Sandro Pierri took over the role of Pioneer Investments chief executive from Roger Yates in July 2012, and with it the responsibility to implement a five-year plan. As he was involved in devising the plan, Pierri did not feel the need to make any major changes and so was 18 months into the implementation phase when he spoke to Global Investor/ISF.
Parent firm UniCredit thoroughly considered the future of Pioneer in 2010, getting as far as talking to potential suitors, but ultimately decided the best option was to invest and grow the business. The final decision was taken in April 2011 and Yates was charged with creating a five-year plan over the summer. UniCredit backed the plan with significant investment and the results are now starting to appear.
The business sources roughly 50% of its assets under management (AuM) via UniCredit’s distribution channels, including its private bank and Fineco independent financial advice business, but this share is heading towards 40%, in line with the plan, as more business is flowing in from external sources.
At the end of Q3, Pioneer had around €7.5bn ($10bn) net new flows year on year, which are “pretty significant numbers” and ahead of schedule. “It is good to start with the right momentum,” says Pierri, adding that it is flowing from a wide geographic mix of countries, institutional as well as retail sales, and includes a pick-up in equities to complement its predominantly fixed income business. “It is not only about the numbers – it is also about the quality of the flows.”
The five year plan
While the bulk of the five-year plan remains intact, Pierri’s style is different and is perhaps more in tune with the task in hand. “I am obsessed by execution. I think it is really the differentiating factor. But we really were very much in alignment in the three years we worked together.”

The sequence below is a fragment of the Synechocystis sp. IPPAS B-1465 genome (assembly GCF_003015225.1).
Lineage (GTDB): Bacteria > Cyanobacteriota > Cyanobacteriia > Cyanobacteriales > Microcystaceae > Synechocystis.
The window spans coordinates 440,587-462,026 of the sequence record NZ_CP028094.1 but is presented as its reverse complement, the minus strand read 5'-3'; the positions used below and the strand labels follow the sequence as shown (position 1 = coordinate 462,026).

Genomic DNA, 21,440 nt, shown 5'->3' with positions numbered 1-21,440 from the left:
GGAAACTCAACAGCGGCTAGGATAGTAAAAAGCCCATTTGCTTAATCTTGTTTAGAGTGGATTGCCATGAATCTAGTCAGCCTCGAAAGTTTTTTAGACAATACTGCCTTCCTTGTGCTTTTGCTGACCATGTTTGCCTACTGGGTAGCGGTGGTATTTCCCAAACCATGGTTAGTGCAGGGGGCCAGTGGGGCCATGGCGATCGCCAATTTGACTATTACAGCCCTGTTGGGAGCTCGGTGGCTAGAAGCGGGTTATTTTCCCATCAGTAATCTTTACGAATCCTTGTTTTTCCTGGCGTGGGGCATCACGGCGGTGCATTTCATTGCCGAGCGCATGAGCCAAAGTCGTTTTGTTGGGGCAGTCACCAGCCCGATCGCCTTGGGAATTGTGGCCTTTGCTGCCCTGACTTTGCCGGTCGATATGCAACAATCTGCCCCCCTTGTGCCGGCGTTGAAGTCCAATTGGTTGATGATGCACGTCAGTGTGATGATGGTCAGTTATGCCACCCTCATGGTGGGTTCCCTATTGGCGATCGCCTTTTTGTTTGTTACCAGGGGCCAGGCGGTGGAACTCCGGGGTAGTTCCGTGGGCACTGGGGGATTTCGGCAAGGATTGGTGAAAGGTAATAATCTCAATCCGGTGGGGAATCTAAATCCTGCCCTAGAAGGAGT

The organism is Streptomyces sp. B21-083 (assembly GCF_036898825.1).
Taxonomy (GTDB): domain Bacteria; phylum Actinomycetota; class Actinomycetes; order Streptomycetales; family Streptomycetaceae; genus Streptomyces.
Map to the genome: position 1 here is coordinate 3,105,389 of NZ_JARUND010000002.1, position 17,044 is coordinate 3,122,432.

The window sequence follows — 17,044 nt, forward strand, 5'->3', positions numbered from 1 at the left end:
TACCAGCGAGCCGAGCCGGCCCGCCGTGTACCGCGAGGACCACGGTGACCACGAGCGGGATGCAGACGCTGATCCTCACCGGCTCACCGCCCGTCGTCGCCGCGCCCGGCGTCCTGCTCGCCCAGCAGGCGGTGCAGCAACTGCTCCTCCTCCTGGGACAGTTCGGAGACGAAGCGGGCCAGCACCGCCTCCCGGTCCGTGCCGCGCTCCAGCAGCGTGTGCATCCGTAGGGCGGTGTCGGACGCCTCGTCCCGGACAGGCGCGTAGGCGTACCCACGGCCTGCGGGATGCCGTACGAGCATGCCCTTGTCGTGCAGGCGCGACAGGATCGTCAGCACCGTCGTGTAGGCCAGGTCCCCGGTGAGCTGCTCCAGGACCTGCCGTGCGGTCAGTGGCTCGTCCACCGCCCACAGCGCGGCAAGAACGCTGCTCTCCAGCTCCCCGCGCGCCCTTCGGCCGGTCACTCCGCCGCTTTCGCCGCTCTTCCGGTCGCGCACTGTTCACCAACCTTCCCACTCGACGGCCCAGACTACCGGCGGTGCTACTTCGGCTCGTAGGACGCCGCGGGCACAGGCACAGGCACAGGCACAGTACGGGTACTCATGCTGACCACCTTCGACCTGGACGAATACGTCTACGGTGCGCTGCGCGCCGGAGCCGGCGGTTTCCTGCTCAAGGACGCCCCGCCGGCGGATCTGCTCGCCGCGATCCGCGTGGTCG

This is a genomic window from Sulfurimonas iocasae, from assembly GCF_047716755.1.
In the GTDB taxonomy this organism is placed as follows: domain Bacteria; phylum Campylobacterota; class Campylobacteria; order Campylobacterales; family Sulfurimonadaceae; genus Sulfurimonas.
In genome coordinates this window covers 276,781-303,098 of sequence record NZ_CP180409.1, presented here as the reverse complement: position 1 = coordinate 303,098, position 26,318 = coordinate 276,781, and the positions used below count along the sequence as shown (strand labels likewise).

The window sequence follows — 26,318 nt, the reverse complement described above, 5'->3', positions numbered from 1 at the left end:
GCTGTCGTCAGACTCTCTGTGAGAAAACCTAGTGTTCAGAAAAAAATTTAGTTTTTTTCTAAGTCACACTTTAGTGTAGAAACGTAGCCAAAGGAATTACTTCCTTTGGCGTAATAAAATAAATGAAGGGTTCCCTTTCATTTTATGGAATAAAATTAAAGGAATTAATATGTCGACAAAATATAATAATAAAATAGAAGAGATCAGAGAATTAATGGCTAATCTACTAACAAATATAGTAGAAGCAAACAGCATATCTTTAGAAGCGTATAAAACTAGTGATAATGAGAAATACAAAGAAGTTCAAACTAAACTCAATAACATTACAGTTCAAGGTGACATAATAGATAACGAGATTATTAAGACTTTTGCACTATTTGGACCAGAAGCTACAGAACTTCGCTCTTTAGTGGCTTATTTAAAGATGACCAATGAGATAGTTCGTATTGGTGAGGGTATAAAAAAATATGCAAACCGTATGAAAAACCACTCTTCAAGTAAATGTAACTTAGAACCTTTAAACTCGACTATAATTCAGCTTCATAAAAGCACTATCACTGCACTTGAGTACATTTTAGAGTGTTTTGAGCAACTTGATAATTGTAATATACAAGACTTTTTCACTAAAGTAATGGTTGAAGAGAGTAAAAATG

Due to the plan’s long timeframe, some adaptation to circumstances was necessary. “Our GEM [global emerging markets] and global equities capabilities have enough traction. But I wanted to make sure we avoid huge investments upfront and then just hope for a hockeystick effect [investing now and hoping the business will take off later]. I wanted to have a more gradual build-out.”
He also wanted more focus on maximising fixed income opportunities. “I felt that fixed income is going to be an important development, given it is a large pool of assets and it will stay there. I wanted the team to refocus a bit more on the institutional channels because that is where we have the largest fixed income pool. It is the best match with our investment credentials.”
The end of QE
The key issue for all fixed income asset managers is the tapering of quantitative easing (QE) and the return to normal interest rates. As the US Federal Reserve rate is the de facto global risk-free rate, any increase will have a knock-on effect globally for government and corporate bonds. Pioneer does not expect rates to rise in 2014 but knows this will happen at some point.
“The challenge is how orderly this transition will be. If it is orderly, it is going to be longer-term and something that will create opportunities along the way. If it is not, it could be a significant challenge. The risk is that there is a complete misalignment between investor perception and reality about the safety of fixed income returns.”
Everything will depend on the deftness of institutions such as the Fed in managing perceptions. “Clearly, it is mostly about communication. No one doubts that interest rates will at least definitely not fall again. The Fed tested the water in June but made a much more benign comment in September. They are trying to manage this transition in a reasonably orderly way, which is encouraging.”
Fixed income challenges
The predominance of fixed income in its business could be seen as a strategic difficulty, but Pierri does not think that tapering will cause an exodus from the asset class. While he believes equity valuations are more attractive than those for fixed income, he believes hype surrounding the great rotation is overdone.
“On the institutional side, you still have liability-matching portfolios so fixed income will still be a relevant part.” He notes, for example, that Solvency II pushes insurance companies in Europe towards fixed income by penalising riskier assets.
“The fact is that the fixed income pool of assets is so large that it will not go away. We can do a better job than just advising clients to go into equities, which they will never do.”
He also notes that demographics are working in the other direction as, on the retail side, there is a concentration of investors approaching retirement and it is “difficult to believe that they would aggressively walk away from fixed income”.
But the returns created by even the most astute strategy could quickly be wiped out by swimming against the tide of rising rates. He says that two elements are crucial to combat this.